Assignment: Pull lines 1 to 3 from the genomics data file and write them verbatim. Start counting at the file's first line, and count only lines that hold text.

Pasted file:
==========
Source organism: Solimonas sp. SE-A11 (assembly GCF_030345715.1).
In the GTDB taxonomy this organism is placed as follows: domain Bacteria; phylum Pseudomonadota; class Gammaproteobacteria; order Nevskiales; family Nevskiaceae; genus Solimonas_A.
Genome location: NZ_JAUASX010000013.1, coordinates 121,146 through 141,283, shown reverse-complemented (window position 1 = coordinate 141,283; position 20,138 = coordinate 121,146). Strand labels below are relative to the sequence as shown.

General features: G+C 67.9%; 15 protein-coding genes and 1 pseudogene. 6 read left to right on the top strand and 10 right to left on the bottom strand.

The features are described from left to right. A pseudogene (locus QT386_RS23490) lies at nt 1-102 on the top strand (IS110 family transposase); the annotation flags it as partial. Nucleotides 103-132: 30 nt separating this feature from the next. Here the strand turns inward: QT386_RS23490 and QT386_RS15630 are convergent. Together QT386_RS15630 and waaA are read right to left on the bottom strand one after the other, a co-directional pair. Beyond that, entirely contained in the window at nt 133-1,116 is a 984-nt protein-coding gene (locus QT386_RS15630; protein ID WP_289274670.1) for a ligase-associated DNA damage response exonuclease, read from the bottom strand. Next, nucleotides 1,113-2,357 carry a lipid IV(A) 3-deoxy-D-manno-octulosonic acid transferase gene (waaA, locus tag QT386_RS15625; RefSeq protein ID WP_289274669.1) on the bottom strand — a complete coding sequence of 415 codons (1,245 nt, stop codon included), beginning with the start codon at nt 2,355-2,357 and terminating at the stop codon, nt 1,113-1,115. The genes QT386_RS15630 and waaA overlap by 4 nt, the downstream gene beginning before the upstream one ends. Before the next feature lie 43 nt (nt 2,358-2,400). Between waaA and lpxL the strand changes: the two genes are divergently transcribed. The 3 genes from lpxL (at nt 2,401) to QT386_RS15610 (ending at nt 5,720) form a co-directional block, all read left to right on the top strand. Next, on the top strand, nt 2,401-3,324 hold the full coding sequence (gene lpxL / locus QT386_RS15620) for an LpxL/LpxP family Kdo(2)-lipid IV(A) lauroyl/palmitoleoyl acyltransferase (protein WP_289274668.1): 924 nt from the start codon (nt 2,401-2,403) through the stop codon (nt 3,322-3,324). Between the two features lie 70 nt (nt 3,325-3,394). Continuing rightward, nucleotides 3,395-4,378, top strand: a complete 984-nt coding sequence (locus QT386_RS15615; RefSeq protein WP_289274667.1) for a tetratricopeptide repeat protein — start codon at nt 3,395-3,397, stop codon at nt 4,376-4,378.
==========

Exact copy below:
Source organism: Solimonas sp. SE-A11 (assembly GCF_030345715.1).
In the GTDB taxonomy this organism is placed as follows: domain Bacteria; phylum Pseudomonadota; class Gammaproteobacteria; order Nevskiales; family Nevskiaceae; genus Solimonas_A.
Genome location: NZ_JAUASX010000013.1, coordinates 121,146 through 141,283, shown reverse-complemented (window position 1 = coordinate 141,283; position 20,138 = coordinate 121,146). Strand labels below are relative to the sequence as shown.